Observ your function #f(x)=-x/((x-1)(x^2-4))#

Asymptotes ( if they exist ) appear on a graph when #lim_(x to n)f(x)=oo#, #n in RR#, or if #lim_(x to oo)f(x)= ax+b#, #(a,b) in RR^2#

Here, #x->1#, #x->2#, #x->-2# and #x -> oo# are good candidates.

( by product, we can see that #(x-1)(x^2-4)->0# for #x->1#, #x->2#, etc. )

So :

#lim_(x to 1)f(x)=lim_(x to 1)-x/((x-1)(x²-4))#

Let #X=x-1 <=> x=X+1#, with #X to 0# we can apply basic rules that we know on limits.

Now we have #lim_(X to 0)-(X+1)/(X((X+1)²-4)#

#=lim_(X to 0)-(X+1)/(X(X²+2X-3)#

#=lim_(X to 0)-(X+1)/(X^3+2X^2-3X#

Because we have the divison of polynomials, we only look at the mononial of **smallest** degree , here, #1# and #3X#.

So : #lim_(x to 1)f(x)=lim_(X to 0)f(X)=lim_(X to 0)1/(3X)=+-oo#

Now let do the exact same thing for #x to 2# and #x to -2#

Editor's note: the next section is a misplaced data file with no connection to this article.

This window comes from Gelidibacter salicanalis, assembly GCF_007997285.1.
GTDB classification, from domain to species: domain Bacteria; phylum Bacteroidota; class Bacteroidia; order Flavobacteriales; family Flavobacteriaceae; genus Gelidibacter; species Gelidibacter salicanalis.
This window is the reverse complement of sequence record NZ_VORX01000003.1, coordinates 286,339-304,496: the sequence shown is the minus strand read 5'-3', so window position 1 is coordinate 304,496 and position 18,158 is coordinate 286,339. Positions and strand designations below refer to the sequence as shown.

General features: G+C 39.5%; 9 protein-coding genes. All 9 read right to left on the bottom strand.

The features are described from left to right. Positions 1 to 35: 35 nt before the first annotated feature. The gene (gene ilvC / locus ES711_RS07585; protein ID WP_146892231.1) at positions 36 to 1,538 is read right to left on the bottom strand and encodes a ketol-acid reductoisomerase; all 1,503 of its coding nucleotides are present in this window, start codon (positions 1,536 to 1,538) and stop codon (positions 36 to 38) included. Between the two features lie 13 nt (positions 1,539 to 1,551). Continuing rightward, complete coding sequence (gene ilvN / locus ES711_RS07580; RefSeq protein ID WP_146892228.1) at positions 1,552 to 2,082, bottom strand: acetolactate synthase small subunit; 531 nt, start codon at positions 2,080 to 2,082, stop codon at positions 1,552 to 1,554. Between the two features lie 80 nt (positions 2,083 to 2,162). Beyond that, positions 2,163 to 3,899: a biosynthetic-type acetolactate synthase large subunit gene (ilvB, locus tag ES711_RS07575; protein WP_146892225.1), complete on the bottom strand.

#lim_(x to 2)f(x)=lim_(x to 2)-x/((x-1)(x^2-4))#

Let #X=x-2#

#=lim_(X to 0)-(X+2)/((X+1)((X+2)²-4)#

#=lim_(X to 0)-(X+2)/((X+1)(X²+4X))#

#=lim_(X to 0)-2/(4X)#

#= +-oo#

I will not detail for #x-> -2#, we find #lim_(X->0)1/(6X)=+-oo#

Now let see #lim_(x to oo)f(x)#

#=lim_(x to oo)-x/((x-1)(x²-4))=lim_(x to oo)-x/(x^3-x^2-4x+4)#

Now #x-> oo#, so we only look at the monomials of **highest** degree.

#=lim_(x to oo) -x/(x^3)=lim_(x to oo)-1/x^2=0^-#

So they are no asymptotes in #oo#.

We can easily see it on a graph :

graph{y=-x/((x-1)(x^2-4)) [-4,4,-8,8]}

\0/ Here's our answer !